Prune hybrid teas in winter, before new growth begins, to remove dead and older, unproductive canes. Cut back healthy canes by one third, making cuts just above outward facing buds. Many shrubs and climbers, however, do not need radical annual pruning, and may simply be cut back lightly either in winter or after spring bloom.

    February

    Prune hybrid teas in winter, before new growth begins, to remove dead and older, unproductive canes. Cut back healthy canes by one third, making cuts just above outward facing buds. Many shrubs and climbers, however, do not need radical annual pruning, and may simply be cut back lightly either in winter or after spring bloom.

    March

    Prune hybrid teas in winter, before new growth begins, to remove dead and older, unproductive canes. Cut back healthy canes by one third, making cuts just above outward facing buds. Many shrubs and climbers, however, do not need radical annual pruning, and may simply be cut back lightly either in winter or after spring bloom.

    May

    Cutting flowers for bouquets promotes more flowers later, as does deadheading any seed pods that form.

    June

    Cutting flowers for bouquets promotes more flowers later, as does deadheading any seed pods that form.

    July

    Cutting flowers for bouquets promotes more flowers later, as does deadheading any seed pods that form.

    August

    Cutting flowers for bouquets promotes more flowers later, as does deadheading any seed pods that form.

    September

    Cutting flowers for bouquets promotes more flowers later, as does deadheading any seed pods that form.

    October

    Cutting flowers for bouquets promotes more flowers later, as does deadheading any seed pods that form.

    Mulch

    Does this plant need to be mulched? Are there specific types of Mulch which are better for this plant? How much?

    February

    Mulch to conserve water use and keep roots cool.

    May

    Mulch to conserve water use and keep roots cool.

    September

    Mulch to conserve water use and keep roots cool.

    Pest/Disease Inspection

    What are the common problems this plant will face and when should you look for them to appear?

    March

    Watch for pests and leaf diseases throughout the growing season.

    April

    Watch for pests and leaf diseases throughout the growing season.

    May

    Watch for pests and leaf diseases throughout the growing season.

    June

    Watch for pests and leaf diseases throughout the growing season.

    July

    Watch for pests and leaf diseases throughout the growing season.

    August

    Watch for pests and leaf diseases throughout the growing season.

    September

    Watch for pests and leaf diseases throughout the growing season.

    October

    Watch for pests and leaf diseases throughout the growing season.

    Treat for Pest/Disease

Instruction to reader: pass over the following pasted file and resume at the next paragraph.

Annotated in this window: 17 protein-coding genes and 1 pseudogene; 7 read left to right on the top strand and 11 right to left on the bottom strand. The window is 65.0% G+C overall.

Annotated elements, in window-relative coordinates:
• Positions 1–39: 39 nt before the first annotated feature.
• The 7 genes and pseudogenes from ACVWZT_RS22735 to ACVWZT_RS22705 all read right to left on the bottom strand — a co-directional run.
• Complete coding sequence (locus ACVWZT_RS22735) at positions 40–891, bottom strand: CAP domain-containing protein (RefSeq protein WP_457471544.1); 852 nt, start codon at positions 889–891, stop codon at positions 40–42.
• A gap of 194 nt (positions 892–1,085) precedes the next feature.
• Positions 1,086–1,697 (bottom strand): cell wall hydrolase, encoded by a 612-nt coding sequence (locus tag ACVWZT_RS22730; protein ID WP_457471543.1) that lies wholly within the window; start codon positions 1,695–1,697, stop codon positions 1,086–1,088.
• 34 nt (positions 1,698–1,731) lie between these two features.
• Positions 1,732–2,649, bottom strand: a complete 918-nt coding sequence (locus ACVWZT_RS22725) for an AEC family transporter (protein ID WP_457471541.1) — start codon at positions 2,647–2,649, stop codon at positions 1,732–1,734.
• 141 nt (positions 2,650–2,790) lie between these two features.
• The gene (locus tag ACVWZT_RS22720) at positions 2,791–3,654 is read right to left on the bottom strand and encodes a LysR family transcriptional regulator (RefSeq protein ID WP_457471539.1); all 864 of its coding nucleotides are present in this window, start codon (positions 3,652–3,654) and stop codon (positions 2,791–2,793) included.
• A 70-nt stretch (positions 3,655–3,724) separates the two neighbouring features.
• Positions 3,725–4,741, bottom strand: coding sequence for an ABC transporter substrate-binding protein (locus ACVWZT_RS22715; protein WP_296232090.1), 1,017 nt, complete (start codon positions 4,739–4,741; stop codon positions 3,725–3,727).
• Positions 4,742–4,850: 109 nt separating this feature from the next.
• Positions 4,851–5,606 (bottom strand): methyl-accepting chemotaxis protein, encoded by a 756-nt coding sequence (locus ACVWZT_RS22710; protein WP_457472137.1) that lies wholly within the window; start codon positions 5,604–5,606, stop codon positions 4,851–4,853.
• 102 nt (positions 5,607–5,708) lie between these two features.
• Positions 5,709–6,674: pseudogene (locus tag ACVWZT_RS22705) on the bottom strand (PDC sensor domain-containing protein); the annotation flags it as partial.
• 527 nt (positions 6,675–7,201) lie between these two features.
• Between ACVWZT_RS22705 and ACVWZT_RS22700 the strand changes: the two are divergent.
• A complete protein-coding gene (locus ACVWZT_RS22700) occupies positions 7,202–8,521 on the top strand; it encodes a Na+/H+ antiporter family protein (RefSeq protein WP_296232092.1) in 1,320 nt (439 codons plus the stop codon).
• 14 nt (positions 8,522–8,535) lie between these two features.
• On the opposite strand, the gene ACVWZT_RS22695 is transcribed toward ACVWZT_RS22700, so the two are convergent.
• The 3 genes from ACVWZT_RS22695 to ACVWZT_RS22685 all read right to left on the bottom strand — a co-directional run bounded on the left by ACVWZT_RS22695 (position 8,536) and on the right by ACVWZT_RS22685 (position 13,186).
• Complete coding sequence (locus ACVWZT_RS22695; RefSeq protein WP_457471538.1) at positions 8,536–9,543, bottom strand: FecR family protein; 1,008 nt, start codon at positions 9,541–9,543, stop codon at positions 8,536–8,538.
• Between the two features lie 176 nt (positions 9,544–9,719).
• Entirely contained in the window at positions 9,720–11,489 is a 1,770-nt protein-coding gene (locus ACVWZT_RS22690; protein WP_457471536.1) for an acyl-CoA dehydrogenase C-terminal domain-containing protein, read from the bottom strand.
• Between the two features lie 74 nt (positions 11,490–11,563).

How do you treat the common problems for this plant? What products or concoctions or natural means do you use? Any special requirements?

    March

    A good spray of water in early morning can be effective in controlling small insects and even some leaf diseases. If pests and diseases are a big problem, systemic rose care products can be of help.

    April

    A good spray of water in early morning can be effective in controlling small insects and even some leaf diseases. If pests and diseases are a big problem, systemic rose care products can be of help.

    May

    A good spray of water in early morning can be effective in controlling small insects and even some leaf diseases. If pests and diseases are a big problem, systemic rose care products can be of help.

    June

    A good spray of water in early morning can be effective in controlling small insects and even some leaf diseases. If pests and diseases are a big problem, systemic rose care products can be of help.

    July

    A good spray of water in early morning can be effective in controlling small insects and even some leaf diseases. If pests and diseases are a big problem, systemic rose care products can be of help.

    August

    A good spray of water in early morning can be effective in controlling small insects and even some leaf diseases. If pests and diseases are a big problem, systemic rose care products can be of help.

    September

    A good spray of water in early morning can be effective in controlling small insects and even some leaf diseases. If pests and diseases are a big problem, systemic rose care products can be of help.

    October

    A good spray of water in early morning can be effective in controlling small insects and even some leaf diseases. If pests and diseases are a big problem, systemic rose care products can be of help.

    Transplant

    When's the best time to dig up and transplant this from one spot to another? (This is different than planting). Any special requirements?

    January

    With care, established roses may be moved during bare-root season, before new growth appears.

    February

    With care, established roses may be moved during bare-root season, before new growth appears.